I strongly believe that raising taxes on the middle-class is harmful to the economy and stunts job creation. The best solution for Illinois is to adopt a progressive income tax system and lower the tax rate for middle-class residents. This taxation system would have allowed the General Assembly to leave the income tax rates untouched for the middle-class. When the middle-class residents pay less in taxes, they will spend more and stimulate the economy. In other words, Illinois businesses will need more employees when businesses are growing stronger.
What are your philosophies on social issues such as same-sex marriage and abortion, and what should government’s role in those issues? The Illinois General Assembly must tackle our economic crisis before debating social issues. These issues are being used to distract the general public from our high unemployment, unfair tax increases on the middle-class, and our $13 billion deficit. Our main focus needs to be on fixing the economy.
Do you support a gaming bill that would increase the number of casinos or other gambling venues in Illinois? Should a casino be built in Chicago? The positive points of increasing the number of casinos in Illinois would be the creation of new jobs, increased state revenue, and more tourists that will spend money in our state. That being said, Illinois must be cautious of who gets a license for gambling.
For example, it is important to give the Illinois Gaming Board acceptable time to review license applications for items such as video poker machines. I am not opposed to new gaming in Illinois, but want to ensure that all of the regulations are followed to protect consumers and is in the best interest of the state.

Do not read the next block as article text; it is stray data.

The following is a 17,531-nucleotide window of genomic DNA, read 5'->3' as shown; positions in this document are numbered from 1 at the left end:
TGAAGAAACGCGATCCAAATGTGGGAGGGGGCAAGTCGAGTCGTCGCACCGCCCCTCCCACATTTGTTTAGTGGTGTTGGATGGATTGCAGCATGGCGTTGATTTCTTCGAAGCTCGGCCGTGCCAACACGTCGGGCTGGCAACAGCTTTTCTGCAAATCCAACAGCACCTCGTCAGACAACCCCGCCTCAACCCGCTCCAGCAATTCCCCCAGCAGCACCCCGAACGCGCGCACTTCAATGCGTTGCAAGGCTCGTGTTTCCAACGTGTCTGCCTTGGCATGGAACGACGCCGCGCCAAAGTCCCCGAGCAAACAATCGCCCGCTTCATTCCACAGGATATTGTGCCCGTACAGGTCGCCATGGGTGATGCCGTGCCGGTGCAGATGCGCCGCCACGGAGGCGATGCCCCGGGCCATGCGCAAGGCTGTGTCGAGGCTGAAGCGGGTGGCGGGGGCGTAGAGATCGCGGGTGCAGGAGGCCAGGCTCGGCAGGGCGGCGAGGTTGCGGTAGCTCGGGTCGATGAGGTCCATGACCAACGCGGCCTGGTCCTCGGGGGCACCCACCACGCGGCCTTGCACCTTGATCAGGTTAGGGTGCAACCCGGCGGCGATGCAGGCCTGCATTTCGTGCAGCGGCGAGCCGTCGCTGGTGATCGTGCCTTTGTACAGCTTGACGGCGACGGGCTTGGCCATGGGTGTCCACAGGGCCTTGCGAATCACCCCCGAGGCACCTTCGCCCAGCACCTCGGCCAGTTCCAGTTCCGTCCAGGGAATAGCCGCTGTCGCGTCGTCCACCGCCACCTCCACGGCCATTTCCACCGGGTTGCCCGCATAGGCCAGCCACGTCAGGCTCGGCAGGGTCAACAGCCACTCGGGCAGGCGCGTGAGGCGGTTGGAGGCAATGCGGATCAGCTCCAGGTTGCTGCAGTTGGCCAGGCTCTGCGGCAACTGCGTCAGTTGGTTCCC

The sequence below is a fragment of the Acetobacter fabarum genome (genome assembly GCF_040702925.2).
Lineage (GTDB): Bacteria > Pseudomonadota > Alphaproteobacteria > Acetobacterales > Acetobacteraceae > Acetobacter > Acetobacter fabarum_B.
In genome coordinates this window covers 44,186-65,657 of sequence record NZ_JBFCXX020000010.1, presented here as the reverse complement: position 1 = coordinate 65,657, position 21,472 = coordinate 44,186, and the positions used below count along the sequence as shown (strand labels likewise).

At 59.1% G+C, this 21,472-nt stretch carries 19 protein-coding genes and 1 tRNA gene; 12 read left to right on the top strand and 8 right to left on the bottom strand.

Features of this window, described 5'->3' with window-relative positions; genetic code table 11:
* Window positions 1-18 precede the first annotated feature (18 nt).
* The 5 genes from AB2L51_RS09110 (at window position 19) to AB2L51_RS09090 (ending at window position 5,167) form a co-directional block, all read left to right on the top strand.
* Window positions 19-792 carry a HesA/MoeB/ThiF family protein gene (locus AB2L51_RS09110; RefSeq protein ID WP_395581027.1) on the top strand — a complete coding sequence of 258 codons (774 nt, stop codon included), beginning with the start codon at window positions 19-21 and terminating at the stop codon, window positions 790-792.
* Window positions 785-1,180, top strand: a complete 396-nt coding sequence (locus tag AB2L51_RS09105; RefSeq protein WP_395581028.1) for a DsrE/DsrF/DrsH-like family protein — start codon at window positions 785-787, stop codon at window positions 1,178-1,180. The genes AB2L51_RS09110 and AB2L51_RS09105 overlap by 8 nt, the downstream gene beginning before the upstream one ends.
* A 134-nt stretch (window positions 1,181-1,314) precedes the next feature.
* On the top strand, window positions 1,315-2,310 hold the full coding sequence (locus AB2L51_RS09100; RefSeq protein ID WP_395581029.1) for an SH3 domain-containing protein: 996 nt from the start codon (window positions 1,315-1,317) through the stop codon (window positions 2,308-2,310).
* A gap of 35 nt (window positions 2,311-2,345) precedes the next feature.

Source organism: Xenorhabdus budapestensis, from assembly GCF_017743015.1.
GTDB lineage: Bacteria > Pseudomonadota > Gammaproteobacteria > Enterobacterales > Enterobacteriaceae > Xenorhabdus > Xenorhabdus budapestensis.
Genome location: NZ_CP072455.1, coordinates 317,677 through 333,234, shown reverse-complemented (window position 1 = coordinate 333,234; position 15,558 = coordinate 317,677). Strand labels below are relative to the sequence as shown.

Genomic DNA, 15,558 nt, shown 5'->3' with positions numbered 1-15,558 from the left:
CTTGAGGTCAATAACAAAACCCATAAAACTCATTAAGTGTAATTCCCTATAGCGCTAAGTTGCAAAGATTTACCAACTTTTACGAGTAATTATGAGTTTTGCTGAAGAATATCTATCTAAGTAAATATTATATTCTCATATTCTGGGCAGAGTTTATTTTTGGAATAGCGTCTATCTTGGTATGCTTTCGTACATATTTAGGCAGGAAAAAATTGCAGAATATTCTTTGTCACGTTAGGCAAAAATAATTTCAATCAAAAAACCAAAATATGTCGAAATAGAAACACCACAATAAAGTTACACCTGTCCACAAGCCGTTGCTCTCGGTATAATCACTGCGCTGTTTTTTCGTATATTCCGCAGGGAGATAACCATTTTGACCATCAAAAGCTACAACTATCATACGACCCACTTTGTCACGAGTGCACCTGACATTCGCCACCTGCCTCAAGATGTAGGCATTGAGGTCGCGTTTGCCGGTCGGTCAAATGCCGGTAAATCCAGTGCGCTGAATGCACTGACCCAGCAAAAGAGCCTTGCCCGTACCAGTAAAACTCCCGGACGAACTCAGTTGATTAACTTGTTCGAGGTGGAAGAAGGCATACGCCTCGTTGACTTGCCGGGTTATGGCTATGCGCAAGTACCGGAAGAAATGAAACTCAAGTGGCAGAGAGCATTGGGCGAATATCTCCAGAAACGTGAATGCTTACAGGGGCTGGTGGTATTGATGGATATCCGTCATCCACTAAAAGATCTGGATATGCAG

What do you suggest for property tax relief? I support increasing property tax credits for homeowners and ensuring that homeowners are not mandated to pay property taxes that they cannot afford. I also support property tax relief for senior citizens.
Should the state consider consolidating school districts? What would be the best way to accomplish this in your legislative district? In some cases, it has been shown that consolidation of school districts has resulted in greater spending costs per student. I would not be opposed to consolidations if specific ones are shown to save money and enhance student learning.
Should the state legalize marijuana? I believe that our first priority in regard to marijuana is keeping it out of the hands of our children and discouraging the use for the general public. Drug abuse in society is a serious problem and needs to be addressed. Illinois should begin to address marijuana abuse as a dependency problem for non-violent offenders, rather than a criminal one.
I favor policies that help people cure their drug addiction that do not waste tax-payer money. This is contrary to placing non-violent offenders in prison where they receive little substance abuse treatment and progress into even more dangerous drugs, while wasting tax-payer funds.
Are there ways to reform the legislative scholarship program, or would you support calls to eliminate the program? I would support calls to eliminate the program. Illinois simply cannot afford this program with our current financial situation.
Who are your political heroes and why? A political hero of mine would be President Lyndon B. Johnson in regards to his domestic policies. I admire President Johnson for his fight against poverty and establishing needed programs for the elderly (Medicare). I also admire his support for education being the key to one's success.
Have you ever been convicted of a felony, sued successfully or had a restraining order placed against you? If so, please explain. No